What is a public interest disclosure?
A public interest disclosure (PID) is a disclosure about wrongdoing in the public sector that serves the public interest. For an allegation to be considered a PID under the Public Interest Disclosure Act 2010 it must be:
- public interest information about serious wrongdoing or danger
- an appropriate disclosure
- made to a proper authority.
Why make a public interest disclosure?
Disclosures about wrongdoing by public sector workers and members of the public help to uncover corruption and other misuses of public resources.
The PID Act encourages the disclosure of information about suspected wrongdoing in the public sector so that it can be properly evaluated and investigated. Disclosures help public sector organisations identify wrongdoing and build better systems.
An effective system for making PIDs helps to safeguard the integrity of Queensland’s public sector.
What can a public interest disclosure be about?
Only certain types of public interest information can be considered as a PID.
Any person, including a public sector officer, may disclose information about:
- a substantial and specific danger to the health or safety of a person with a disability
- a substantial and specific danger to the environment (as set out in the PID Act)
- reprisal action in relation to a PID.
A public sector officer may also disclose information about:
- corrupt conduct by another person
- maladministration that adversely affects someone’s interests in a substantial and specific way
- a substantial misuse of public resources
- a substantial and specific danger to public health or safety
- a substantial and specific danger to the environment.
Section 12 and 13 of the PID Act provide more information about what is public interest information when making a PID. If a disclosure is not a PID, it may still be in an important complaint.
What is an appropriate disclosure?
An appropriate disclosure is where:
- the discloser honestly and reasonably believes the information provided tends to show the conduct or danger
- the information tends to show the conduct or danger regardless of the discloser’s belief.
Information that ‘tends to show’ wrongdoing or danger must be more than a mere suspicion. There must be information that indicates or supports a view that the wrongdoing or danger has or will occur.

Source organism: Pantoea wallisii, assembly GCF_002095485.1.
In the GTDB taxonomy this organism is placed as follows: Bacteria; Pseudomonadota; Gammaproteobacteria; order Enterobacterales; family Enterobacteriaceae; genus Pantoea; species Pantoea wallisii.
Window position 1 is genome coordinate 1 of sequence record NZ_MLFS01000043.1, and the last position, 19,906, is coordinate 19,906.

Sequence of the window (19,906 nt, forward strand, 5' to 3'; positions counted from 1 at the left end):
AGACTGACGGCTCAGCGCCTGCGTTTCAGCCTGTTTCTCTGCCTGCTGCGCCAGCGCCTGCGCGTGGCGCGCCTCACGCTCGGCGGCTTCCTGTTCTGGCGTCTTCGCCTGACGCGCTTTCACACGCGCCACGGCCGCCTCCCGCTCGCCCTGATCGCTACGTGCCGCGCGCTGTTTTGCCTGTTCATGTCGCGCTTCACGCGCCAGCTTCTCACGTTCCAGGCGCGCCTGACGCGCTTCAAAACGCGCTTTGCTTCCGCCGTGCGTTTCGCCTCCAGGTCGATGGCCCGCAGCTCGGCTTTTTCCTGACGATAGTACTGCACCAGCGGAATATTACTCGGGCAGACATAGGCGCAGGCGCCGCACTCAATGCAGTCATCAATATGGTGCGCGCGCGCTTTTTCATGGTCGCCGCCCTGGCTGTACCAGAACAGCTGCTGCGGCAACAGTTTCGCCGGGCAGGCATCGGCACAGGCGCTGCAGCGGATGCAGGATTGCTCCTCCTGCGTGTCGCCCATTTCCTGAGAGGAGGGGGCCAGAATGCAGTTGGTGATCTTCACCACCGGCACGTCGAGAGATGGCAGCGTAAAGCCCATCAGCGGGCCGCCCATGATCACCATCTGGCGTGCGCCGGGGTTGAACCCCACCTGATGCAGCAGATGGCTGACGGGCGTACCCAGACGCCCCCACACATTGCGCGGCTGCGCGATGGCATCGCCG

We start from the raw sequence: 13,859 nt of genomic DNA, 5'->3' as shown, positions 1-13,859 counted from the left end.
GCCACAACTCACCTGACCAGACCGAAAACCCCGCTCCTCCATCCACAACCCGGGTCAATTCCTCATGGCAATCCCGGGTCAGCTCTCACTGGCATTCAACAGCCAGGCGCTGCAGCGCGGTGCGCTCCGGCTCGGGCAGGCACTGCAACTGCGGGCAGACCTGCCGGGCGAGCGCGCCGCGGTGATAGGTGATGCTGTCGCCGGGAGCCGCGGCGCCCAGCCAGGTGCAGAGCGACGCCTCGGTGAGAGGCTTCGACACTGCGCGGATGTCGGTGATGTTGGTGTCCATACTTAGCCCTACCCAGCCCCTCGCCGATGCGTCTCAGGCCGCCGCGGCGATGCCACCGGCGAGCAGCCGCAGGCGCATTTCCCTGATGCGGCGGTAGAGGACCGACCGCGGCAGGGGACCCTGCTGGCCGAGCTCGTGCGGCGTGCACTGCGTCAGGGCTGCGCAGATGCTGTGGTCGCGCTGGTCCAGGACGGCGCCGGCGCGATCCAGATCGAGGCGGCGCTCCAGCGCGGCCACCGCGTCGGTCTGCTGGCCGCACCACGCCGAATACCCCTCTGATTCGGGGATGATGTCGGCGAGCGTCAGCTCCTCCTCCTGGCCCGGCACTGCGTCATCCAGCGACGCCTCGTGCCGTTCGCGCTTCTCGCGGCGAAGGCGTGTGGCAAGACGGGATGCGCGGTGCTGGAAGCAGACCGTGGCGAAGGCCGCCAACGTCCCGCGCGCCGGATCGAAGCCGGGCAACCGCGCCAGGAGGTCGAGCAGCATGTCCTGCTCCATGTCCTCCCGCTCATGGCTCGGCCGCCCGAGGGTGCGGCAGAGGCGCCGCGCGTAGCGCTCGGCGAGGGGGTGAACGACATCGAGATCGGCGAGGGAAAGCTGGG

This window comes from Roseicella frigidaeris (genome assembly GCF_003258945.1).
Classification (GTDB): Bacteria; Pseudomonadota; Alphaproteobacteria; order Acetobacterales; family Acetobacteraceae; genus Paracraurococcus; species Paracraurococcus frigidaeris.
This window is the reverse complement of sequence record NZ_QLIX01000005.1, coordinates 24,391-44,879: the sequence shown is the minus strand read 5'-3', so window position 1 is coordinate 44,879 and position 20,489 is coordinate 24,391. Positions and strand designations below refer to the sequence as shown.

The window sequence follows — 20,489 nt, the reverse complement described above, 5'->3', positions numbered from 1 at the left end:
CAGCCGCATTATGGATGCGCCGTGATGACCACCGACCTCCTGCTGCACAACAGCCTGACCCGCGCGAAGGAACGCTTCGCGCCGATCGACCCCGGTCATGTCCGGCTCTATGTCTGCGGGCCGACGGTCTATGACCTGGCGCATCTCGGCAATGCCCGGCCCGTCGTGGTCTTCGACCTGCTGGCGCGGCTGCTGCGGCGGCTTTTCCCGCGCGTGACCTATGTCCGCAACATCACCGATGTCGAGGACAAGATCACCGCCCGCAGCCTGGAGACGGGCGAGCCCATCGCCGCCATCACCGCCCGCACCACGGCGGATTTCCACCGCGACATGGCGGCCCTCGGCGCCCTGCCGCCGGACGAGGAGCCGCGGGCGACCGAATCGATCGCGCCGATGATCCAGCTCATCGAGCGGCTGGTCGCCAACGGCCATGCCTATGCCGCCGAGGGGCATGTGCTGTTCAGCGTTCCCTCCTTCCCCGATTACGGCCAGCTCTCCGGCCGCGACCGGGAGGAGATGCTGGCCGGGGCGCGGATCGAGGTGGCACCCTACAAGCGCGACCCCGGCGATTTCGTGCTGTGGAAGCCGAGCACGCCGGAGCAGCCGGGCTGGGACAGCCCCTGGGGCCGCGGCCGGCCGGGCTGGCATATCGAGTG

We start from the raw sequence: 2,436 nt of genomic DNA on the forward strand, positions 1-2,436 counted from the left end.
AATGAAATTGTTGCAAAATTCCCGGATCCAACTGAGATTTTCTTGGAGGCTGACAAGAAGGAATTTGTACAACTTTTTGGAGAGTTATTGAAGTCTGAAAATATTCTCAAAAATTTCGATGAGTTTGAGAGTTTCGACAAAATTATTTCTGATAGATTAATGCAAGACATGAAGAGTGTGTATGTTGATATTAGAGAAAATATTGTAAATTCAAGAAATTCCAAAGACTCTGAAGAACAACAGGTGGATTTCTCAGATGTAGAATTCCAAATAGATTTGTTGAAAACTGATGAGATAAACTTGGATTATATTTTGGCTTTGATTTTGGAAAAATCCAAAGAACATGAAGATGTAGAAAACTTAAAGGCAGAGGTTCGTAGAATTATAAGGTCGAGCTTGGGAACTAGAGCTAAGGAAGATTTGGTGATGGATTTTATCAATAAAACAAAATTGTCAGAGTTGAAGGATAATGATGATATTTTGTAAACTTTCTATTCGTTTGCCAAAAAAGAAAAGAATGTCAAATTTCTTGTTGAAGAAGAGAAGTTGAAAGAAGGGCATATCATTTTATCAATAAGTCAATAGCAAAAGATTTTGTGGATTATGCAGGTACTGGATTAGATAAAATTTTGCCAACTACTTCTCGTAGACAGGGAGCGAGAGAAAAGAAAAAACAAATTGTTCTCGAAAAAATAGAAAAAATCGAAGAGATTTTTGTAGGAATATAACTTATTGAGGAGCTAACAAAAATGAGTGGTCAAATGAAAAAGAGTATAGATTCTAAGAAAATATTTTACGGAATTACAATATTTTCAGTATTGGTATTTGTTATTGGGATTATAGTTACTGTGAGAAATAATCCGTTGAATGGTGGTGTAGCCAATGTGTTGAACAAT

The discloser is not required to undertake any investigative action before making a PID.
A disclosure may still be a PID even if the information turns out to be incorrect or unable to be substantiated provided the discloser had a genuine and reasonable belief that it did occur. This allows for genuine misinterpretations of information to fall within the scope of a PID.
Who is a proper authority?
Proper authorities are persons and organisations authorised under the PID Act to receive PIDs.
Examples of proper authorities:
- The public sector organisation that is the subject of the PID. A public sector entity is a proper authority if the disclosure is about the conduct of that entity or its employees.
- An agency you believe has authority to investigate the matter. For example, the Crime and Corruption Commission is a proper authority for disclosures about corrupt conduct.
- The Chief Judicial Officer of a court or tribunal when the report is about suspected official misconduct or reprisal by judicial officers.
- A Member of the Legislative Assembly (an MP).
What protection does the Public Interest Disclosure Act provide?
Disclosers are entitled to reasonable information about the action taken as a result of a PID. This includes information about the action proposed and, if action is taken, the results of that action.
Reprisal against a discloser is an offence. The PID Act also makes the public sector entity vicariously liable if any of the entity’s employees attempt or cause reprisal against a discloser (whether public officer or a member of the public). Public sector entity chief executive officers have specific obligations to ensure public officers who make a PID are supported and offered protection from reprisal.
If you are a public sector officer, you cannot be disciplined for the action of making a PID. However, a discloser’s liability for their own conduct is not affected by the action of making a PID. Making a PID does not prevent reasonable management action.
The PID Act also provides that appropriate consideration be given to the interests of the person subject to a PID. Sometimes a PID is an honest but mistaken claim and it is important that all public sector officers are treated fairly.
Are public interest disclosures confidential?
Strict confidentiality requirements apply to PIDs. Confidential PID information can be recorded or disclosed:
- to administer the PID Act or to discharge a function under another Act (for example, to investigate something disclosed by a PID)
- for a proceeding in a court or tribunal
- with the consent of the person the information relates to (or if the consent of the person cannot be reasonably obtained, if the information is unlikely to harm the interests of the person) or
- if it is essential under the principles of natural justice and reprisal is unlikely.
Can I make a public interest disclosure to a journalist?
Under the PID Act, a discloser may make a PID to a journalist if they have already made the same disclosure to a public sector entity that is a ‘proper authority’ and:
- the entity has decided not to investigate or deal with the disclosure
- the entity investigated the disclosure but did not recommend taking any action
- the discloser was not notified within six months of making the disclosure whether or not the disclosure was to be investigated or dealt with.